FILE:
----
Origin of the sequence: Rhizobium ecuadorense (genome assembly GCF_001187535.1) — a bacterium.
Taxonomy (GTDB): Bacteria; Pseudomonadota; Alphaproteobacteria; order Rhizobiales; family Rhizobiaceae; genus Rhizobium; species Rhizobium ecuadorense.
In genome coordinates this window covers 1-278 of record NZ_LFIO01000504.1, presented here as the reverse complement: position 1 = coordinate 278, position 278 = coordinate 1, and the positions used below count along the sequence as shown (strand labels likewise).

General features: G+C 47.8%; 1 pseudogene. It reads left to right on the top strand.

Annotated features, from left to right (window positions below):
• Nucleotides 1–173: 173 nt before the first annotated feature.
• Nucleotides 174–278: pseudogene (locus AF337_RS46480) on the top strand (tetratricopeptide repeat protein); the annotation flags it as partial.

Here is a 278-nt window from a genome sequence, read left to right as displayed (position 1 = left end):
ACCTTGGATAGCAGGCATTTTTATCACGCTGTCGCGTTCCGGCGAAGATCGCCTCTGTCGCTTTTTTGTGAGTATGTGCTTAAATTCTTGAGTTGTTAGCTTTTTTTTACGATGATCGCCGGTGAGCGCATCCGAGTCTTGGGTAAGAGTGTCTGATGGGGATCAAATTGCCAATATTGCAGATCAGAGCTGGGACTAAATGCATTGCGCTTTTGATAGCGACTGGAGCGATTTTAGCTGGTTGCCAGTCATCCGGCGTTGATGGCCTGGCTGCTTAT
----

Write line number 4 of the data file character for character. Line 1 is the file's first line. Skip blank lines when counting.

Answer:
General features: G+C 47.8%; 1 pseudogene. It reads left to right on the top strand.